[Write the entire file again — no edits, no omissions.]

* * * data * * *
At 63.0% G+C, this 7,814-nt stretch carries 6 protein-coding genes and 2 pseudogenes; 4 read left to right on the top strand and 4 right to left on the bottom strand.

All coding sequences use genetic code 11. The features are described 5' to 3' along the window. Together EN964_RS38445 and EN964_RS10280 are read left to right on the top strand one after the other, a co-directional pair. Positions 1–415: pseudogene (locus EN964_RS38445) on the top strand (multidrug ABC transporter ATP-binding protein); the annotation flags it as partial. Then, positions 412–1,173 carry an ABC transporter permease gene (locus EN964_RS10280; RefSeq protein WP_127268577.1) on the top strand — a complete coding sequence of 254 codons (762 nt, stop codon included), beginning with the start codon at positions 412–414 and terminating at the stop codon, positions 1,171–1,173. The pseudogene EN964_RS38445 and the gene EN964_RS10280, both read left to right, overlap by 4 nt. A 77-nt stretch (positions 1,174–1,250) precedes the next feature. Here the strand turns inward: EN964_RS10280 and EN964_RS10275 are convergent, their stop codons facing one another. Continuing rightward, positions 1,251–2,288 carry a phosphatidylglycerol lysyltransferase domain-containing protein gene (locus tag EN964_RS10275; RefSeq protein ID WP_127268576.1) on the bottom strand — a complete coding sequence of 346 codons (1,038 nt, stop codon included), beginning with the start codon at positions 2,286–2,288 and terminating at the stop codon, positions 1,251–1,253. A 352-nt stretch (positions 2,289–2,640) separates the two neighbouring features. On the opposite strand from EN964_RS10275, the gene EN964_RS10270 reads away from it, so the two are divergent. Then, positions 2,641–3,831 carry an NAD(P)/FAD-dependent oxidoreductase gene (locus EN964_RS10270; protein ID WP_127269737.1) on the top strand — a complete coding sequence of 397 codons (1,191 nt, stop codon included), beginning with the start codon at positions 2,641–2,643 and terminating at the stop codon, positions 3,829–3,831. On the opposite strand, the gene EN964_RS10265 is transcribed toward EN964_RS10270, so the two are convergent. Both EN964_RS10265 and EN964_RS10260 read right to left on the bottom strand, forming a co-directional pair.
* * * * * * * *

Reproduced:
At 63.0% G+C, this 7,814-nt stretch carries 6 protein-coding genes and 2 pseudogenes; 4 read left to right on the top strand and 4 right to left on the bottom strand.

All coding sequences use genetic code 11. The features are described 5' to 3' along the window. Together EN964_RS38445 and EN964_RS10280 are read left to right on the top strand one after the other, a co-directional pair. Positions 1–415: pseudogene (locus EN964_RS38445) on the top strand (multidrug ABC transporter ATP-binding protein); the annotation flags it as partial. Then, positions 412–1,173 carry an ABC transporter permease gene (locus EN964_RS10280; RefSeq protein WP_127268577.1) on the top strand — a complete coding sequence of 254 codons (762 nt, stop codon included), beginning with the start codon at positions 412–414 and terminating at the stop codon, positions 1,171–1,173. The pseudogene EN964_RS38445 and the gene EN964_RS10280, both read left to right, overlap by 4 nt. A 77-nt stretch (positions 1,174–1,250) precedes the next feature. Here the strand turns inward: EN964_RS10280 and EN964_RS10275 are convergent, their stop codons facing one another. Continuing rightward, positions 1,251–2,288 carry a phosphatidylglycerol lysyltransferase domain-containing protein gene (locus tag EN964_RS10275; RefSeq protein ID WP_127268576.1) on the bottom strand — a complete coding sequence of 346 codons (1,038 nt, stop codon included), beginning with the start codon at positions 2,286–2,288 and terminating at the stop codon, positions 1,251–1,253. A 352-nt stretch (positions 2,289–2,640) separates the two neighbouring features. On the opposite strand from EN964_RS10275, the gene EN964_RS10270 reads away from it, so the two are divergent. Then, positions 2,641–3,831 carry an NAD(P)/FAD-dependent oxidoreductase gene (locus EN964_RS10270; protein ID WP_127269737.1) on the top strand — a complete coding sequence of 397 codons (1,191 nt, stop codon included), beginning with the start codon at positions 2,641–2,643 and terminating at the stop codon, positions 3,829–3,831. On the opposite strand, the gene EN964_RS10265 is transcribed toward EN964_RS10270, so the two are convergent. Both EN964_RS10265 and EN964_RS10260 read right to left on the bottom strand, forming a co-directional pair.